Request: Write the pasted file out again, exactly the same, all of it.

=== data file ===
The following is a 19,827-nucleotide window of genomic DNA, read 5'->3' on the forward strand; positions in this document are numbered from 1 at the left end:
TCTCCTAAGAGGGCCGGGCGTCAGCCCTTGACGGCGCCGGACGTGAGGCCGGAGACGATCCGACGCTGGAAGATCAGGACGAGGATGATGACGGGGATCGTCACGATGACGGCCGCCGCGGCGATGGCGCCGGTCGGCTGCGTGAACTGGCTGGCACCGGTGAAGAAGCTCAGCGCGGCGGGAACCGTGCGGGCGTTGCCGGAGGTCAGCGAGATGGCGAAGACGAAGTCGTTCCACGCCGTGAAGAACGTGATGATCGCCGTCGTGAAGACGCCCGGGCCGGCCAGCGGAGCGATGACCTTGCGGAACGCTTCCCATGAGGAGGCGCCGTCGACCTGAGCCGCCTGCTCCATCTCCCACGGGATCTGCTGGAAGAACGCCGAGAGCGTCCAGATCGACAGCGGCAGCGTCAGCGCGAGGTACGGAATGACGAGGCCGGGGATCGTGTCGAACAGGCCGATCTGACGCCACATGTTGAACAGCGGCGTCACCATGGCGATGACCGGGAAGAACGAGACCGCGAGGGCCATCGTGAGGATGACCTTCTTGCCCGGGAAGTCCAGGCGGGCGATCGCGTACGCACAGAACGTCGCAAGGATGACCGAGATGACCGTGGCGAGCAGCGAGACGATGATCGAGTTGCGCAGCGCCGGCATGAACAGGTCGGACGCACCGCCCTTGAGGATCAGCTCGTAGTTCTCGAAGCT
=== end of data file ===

The following is a 19,827-nucleotide window of genomic DNA, read 5'->3' on the forward strand; positions in this document are numbered from 1 at the left end:
TCTCCTAAGAGGGCCGGGCGTCAGCCCTTGACGGCGCCGGACGTGAGGCCGGAGACGATCCGACGCTGGAAGATCAGGACGAGGATGATGACGGGGATCGTCACGATGACGGCCGCCGCGGCGATGGCGCCGGTCGGCTGCGTGAACTGGCTGGCACCGGTGAAGAAGCTCAGCGCGGCGGGAACCGTGCGGGCGTTGCCGGAGGTCAGCGAGATGGCGAAGACGAAGTCGTTCCACGCCGTGAAGAACGTGATGATCGCCGTCGTGAAGACGCCCGGGCCGGCCAGCGGAGCGATGACCTTGCGGAACGCTTCCCATGAGGAGGCGCCGTCGACCTGAGCCGCCTGCTCCATCTCCCACGGGATCTGCTGGAAGAACGCCGAGAGCGTCCAGATCGACAGCGGCAGCGTCAGCGCGAGGTACGGAATGACGAGGCCGGGGATCGTGTCGAACAGGCCGATCTGACGCCACATGTTGAACAGCGGCGTCACCATGGCGATGACCGGGAAGAACGAGACCGCGAGGGCCATCGTGAGGATGACCTTCTTGCCCGGGAAGTCCAGGCGGGCGATCGCGTACGCACAGAACGTCGCAAGGATGACCGAGATGACCGTGGCGAGCAGCGAGACGATGATCGAGTTGCGCAGCGCCGGCATGAACAGGTCGGACGCACCGCCCTTGAGGATCAGCTCGTAGTTCTCGAAGCT